Birds Blog: Eagles on the Verge of History


As a whirlwind season grinds to its conclusion, blogger Mike Diviney looks back on the milestone moves and moments that built an NFC champion.

By Mike Diviney | January 29, 2018

Carson Wentz and Nelson Agholor celebrate during the Redskins game. Credit: Keith Allison –

The spark that ignited this most improbable Eagles season came back in Week 3—before fans knew if the team could win a close game, before they knew if Carson Wentz could improve on his rookie season; before they learned that a defense with several question marks could stand out among the best in the NFL.

A seemingly promising Giants season effectively was ended that that Sunday in September, while an Eagles season that had been devoid of expectation suddenly sharpened into focus.

With time expiring, rookie replacement kicker Jake Elliott connected on an NFL-record-tying, 61-yard field goal in his first-ever game, foreshadowing the resilience for which his team would become known this season.

That resolve was tested repeatedly as more season-ending injuries set in: to veteran utility back Darren Sproles, perennial all-star left tackle Jason Peters, defensive signal-caller Jordan Hicks, and special teams ace Chris Maragos.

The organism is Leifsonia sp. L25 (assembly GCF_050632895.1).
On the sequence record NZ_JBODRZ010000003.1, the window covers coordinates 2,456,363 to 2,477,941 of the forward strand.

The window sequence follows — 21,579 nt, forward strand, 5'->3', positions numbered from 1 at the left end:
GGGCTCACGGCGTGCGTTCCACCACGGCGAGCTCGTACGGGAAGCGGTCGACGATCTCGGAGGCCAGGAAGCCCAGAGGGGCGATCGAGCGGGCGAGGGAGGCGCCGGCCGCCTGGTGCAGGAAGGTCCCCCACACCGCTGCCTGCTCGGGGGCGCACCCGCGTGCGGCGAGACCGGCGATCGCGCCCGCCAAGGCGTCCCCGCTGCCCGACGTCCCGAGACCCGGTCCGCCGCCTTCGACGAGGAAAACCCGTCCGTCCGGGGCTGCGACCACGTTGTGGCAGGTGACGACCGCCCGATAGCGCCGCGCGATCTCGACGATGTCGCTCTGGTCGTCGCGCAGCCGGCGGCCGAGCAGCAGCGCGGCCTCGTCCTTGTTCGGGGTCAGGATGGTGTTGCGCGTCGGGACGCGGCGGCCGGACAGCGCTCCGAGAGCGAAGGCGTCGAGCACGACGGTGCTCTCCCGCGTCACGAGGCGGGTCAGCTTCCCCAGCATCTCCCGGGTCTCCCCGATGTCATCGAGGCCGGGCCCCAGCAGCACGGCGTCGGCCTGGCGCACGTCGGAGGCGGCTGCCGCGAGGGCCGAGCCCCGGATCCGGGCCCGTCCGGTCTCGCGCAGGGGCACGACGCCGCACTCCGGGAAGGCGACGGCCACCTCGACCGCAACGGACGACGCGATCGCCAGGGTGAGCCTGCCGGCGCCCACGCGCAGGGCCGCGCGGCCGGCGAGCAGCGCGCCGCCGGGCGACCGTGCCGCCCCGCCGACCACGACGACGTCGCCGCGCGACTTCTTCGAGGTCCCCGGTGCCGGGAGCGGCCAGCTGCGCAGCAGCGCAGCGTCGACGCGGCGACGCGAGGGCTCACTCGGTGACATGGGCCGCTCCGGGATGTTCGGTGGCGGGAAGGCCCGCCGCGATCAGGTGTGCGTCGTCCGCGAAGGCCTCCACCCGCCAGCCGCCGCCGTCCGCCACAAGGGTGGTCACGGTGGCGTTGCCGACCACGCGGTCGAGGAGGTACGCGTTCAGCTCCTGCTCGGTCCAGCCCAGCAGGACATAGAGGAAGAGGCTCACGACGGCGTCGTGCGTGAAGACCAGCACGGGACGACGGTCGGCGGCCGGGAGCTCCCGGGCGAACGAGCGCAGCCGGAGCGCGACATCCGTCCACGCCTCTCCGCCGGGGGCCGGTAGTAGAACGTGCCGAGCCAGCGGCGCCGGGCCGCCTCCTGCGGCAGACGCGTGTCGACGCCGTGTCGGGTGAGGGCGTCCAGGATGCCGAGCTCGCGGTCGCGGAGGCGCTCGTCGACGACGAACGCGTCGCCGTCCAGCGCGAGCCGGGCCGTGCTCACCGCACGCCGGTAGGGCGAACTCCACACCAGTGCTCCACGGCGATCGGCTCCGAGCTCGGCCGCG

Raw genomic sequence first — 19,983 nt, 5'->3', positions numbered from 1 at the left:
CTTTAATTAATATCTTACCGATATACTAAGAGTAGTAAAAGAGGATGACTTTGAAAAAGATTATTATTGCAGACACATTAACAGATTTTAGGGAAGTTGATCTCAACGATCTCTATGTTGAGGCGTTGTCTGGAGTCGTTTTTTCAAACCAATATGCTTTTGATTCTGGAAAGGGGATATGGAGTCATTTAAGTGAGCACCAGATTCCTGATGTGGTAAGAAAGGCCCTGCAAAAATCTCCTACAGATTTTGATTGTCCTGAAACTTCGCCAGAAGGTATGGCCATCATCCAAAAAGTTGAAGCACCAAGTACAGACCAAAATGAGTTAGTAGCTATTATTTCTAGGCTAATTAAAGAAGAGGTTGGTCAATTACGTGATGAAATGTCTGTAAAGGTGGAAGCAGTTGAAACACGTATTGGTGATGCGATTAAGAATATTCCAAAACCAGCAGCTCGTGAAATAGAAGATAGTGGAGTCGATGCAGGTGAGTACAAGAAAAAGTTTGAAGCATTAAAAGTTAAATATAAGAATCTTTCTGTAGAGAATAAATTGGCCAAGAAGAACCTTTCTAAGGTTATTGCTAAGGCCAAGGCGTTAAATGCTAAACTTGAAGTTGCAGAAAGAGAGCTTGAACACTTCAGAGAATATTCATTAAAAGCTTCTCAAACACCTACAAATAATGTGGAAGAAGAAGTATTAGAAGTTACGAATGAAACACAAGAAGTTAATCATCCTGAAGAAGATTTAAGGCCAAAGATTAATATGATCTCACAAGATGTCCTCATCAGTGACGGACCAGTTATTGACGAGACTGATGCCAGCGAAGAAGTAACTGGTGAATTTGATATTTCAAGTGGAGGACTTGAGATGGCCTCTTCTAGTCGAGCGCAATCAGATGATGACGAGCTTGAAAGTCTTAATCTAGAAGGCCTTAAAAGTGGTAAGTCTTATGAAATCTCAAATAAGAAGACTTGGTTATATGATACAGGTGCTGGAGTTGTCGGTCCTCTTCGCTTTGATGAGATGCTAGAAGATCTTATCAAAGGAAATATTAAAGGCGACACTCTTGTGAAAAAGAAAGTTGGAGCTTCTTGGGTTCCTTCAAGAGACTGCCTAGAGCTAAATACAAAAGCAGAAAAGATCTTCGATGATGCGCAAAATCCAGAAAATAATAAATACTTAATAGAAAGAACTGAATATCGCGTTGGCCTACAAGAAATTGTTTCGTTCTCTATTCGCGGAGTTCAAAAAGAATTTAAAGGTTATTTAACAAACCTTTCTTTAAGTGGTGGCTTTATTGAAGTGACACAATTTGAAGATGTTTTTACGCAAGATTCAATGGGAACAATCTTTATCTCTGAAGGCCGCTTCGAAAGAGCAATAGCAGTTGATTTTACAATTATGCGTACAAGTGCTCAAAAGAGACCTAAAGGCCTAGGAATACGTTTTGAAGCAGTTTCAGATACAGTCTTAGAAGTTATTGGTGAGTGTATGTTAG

When the MVP-favorite Wentz was lost with three weeks to play in the regular season, though, everyone was ready to bury the team. The engine that made it all go had sputtered out.

Wentz’s development this season has been incredible. The squeaky-clean boy scout became the best quarterback in the NFL; more than that, he entrenched himself in Philadelphia as a true franchise quarterback. He provided the chemistry that shapes the fortunes of any successful team—and more than anything, he made Eagles fans believe that they had a shot at winning.

When Wentz tore his ACL against the Rams, Philadelphia fans feared that, once again, tragedy had struck, denying them the dream of a Lombardi Trophy when it seemed closer than it had in a lifetime.

The hopes that had been built up in the unlikeliest of seasons now rested on the shoulders of Nick Foles, a backup quarterback who had been jettisoned two years ago in a whirlwind series of mistakes authored by Chip Kelly.

Eagles Quarterback Carson Wentz. Credit: Keith Allison:

The men tasked with repairing the damage of Kelly’s reign—GM Howie Roseman and Head Coach Doug Pederson—would once again find their decisions scrutinized as the team and its depth were tested to the utmost.

Since returning from exile, Roseman has been downright Machiavellian, engineering the multiple trades that eventually netted Wentz while flipping ousted quarterback Sam Bradford for the first-round pick that became rookie pass rusher Derek Barnett.

Roseman also upgraded the cornerback position by trading middling receiver Jordan Matthews for the Bills’ Ronald Darby, netted workhorse running back Jay Ajayi and interior lineman Tim Jernigan for picks, and snapped up key role players like Chris Long, LaGarette Blount, and Patrick Robinson on the cheap.

No one had thought the Eagles would be in the market for wideout Alshon Jeffrey, the best available receiver this offseason, but Roseman signed him to a one-year flier, and then inked Jeffrey to a multi-year extension.